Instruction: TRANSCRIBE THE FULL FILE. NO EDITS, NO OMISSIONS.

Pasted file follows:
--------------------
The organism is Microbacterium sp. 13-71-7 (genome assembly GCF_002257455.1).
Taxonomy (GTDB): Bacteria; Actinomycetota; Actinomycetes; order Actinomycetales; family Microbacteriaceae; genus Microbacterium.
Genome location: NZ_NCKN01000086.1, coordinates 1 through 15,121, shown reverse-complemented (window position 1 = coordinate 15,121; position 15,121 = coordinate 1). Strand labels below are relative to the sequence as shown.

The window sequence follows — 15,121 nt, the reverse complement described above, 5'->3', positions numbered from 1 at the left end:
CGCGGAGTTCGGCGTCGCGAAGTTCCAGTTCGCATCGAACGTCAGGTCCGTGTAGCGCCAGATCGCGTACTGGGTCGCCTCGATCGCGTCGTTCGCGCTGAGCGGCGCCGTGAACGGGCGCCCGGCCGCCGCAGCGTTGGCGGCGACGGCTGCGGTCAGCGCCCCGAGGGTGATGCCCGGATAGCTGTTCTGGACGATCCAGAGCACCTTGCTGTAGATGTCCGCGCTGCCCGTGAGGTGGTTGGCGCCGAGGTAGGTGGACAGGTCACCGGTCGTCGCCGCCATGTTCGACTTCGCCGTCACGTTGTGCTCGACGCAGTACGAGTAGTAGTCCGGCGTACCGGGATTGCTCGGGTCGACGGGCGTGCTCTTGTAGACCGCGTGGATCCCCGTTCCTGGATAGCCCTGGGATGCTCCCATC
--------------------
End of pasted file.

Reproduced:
The organism is Microbacterium sp. 13-71-7 (genome assembly GCF_002257455.1).
Taxonomy (GTDB): Bacteria; Actinomycetota; Actinomycetes; order Actinomycetales; family Microbacteriaceae; genus Microbacterium.
Genome location: NZ_NCKN01000086.1, coordinates 1 through 15,121, shown reverse-complemented (window position 1 = coordinate 15,121; position 15,121 = coordinate 1). Strand labels below are relative to the sequence as shown.

The window sequence follows — 15,121 nt, the reverse complement described above, 5'->3', positions numbered from 1 at the left end:
CGCGGAGTTCGGCGTCGCGAAGTTCCAGTTCGCATCGAACGTCAGGTCCGTGTAGCGCCAGATCGCGTACTGGGTCGCCTCGATCGCGTCGTTCGCGCTGAGCGGCGCCGTGAACGGGCGCCCGGCCGCCGCAGCGTTGGCGGCGACGGCTGCGGTCAGCGCCCCGAGGGTGATGCCCGGATAGCTGTTCTGGACGATCCAGAGCACCTTGCTGTAGATGTCCGCGCTGCCCGTGAGGTGGTTGGCGCCGAGGTAGGTGGACAGGTCACCGGTCGTCGCCGCCATGTTCGACTTCGCCGTCACGTTGTGCTCGACGCAGTACGAGTAGTAGTCCGGCGTACCGGGATTGCTCGGGTCGACGGGCGTGCTCTTGTAGACCGCGTGGATCCCCGTTCCTGGATAGCCCTGGGATGCTCCCATC